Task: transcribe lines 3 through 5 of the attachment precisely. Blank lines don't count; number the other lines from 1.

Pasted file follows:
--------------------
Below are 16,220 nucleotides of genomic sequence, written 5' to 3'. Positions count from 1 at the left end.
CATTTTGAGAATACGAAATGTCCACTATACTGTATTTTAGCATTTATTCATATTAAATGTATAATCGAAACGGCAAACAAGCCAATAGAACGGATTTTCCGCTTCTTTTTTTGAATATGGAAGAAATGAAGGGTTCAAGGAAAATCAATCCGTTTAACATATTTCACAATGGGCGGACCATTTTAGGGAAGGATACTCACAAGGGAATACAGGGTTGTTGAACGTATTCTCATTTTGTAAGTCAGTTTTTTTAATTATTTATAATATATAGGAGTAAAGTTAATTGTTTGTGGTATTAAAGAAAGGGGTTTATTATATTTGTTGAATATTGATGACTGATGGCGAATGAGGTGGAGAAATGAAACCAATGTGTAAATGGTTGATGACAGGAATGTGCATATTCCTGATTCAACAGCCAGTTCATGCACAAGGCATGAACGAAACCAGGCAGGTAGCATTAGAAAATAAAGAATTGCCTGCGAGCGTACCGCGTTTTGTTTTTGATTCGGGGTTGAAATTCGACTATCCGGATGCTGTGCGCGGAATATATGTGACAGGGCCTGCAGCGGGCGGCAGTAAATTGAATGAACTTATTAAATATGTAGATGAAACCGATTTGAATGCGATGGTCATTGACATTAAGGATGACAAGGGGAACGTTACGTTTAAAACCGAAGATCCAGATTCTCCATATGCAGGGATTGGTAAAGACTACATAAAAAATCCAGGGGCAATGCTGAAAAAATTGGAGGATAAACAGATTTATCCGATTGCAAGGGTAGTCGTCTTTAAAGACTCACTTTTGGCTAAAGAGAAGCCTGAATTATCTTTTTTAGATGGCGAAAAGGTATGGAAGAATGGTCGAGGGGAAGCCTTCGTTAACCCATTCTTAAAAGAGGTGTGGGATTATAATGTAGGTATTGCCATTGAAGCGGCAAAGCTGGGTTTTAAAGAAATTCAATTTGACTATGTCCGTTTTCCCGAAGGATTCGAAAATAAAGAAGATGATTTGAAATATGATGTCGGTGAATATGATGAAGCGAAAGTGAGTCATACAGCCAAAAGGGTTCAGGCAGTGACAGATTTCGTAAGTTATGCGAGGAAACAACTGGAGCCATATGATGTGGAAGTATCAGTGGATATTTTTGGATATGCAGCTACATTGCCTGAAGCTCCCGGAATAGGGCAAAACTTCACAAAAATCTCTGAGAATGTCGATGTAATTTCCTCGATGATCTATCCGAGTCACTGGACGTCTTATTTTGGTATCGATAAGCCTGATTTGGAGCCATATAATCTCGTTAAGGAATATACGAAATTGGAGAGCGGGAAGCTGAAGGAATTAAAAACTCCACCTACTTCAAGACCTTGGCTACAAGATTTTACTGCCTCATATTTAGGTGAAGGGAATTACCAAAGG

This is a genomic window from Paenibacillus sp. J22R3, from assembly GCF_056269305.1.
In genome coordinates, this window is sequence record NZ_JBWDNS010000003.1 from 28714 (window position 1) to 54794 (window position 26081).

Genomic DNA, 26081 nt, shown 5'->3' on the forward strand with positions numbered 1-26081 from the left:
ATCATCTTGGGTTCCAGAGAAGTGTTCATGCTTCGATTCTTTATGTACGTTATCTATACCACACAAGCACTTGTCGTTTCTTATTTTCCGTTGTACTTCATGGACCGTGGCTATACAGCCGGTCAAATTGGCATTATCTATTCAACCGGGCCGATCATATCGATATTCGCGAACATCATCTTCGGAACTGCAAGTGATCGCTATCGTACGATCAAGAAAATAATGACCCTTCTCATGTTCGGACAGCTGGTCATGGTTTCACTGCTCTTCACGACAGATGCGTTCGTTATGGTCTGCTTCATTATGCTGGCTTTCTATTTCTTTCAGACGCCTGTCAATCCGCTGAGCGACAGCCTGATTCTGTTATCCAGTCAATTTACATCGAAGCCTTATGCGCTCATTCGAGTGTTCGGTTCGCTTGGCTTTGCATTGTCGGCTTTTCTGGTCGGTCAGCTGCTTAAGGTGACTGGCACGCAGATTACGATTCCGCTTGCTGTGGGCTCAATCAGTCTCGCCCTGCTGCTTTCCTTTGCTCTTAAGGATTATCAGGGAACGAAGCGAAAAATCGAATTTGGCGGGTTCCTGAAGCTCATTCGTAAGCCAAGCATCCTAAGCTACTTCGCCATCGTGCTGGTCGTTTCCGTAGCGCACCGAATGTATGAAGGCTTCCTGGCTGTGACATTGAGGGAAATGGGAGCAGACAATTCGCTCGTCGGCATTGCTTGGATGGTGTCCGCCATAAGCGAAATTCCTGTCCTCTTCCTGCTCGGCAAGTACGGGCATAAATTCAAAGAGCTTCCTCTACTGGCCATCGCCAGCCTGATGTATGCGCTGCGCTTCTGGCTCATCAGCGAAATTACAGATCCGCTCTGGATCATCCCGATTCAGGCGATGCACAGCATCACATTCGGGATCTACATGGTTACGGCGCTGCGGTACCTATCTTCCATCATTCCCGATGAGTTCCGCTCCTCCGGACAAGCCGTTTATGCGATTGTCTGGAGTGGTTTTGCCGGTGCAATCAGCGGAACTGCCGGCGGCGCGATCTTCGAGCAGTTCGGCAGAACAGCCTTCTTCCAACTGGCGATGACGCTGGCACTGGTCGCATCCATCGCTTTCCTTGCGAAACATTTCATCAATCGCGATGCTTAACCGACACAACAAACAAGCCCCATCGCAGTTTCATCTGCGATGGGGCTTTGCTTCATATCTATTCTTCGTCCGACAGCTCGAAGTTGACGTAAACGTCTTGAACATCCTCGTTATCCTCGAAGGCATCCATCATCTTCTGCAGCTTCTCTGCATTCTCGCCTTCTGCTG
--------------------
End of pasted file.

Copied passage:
This is a genomic window from Paenibacillus sp. J22R3, from assembly GCF_056269305.1.
In genome coordinates, this window is sequence record NZ_JBWDNS010000003.1 from 28714 (window position 1) to 54794 (window position 26081).

Genomic DNA, 26081 nt, shown 5'->3' on the forward strand with positions numbered 1-26081 from the left: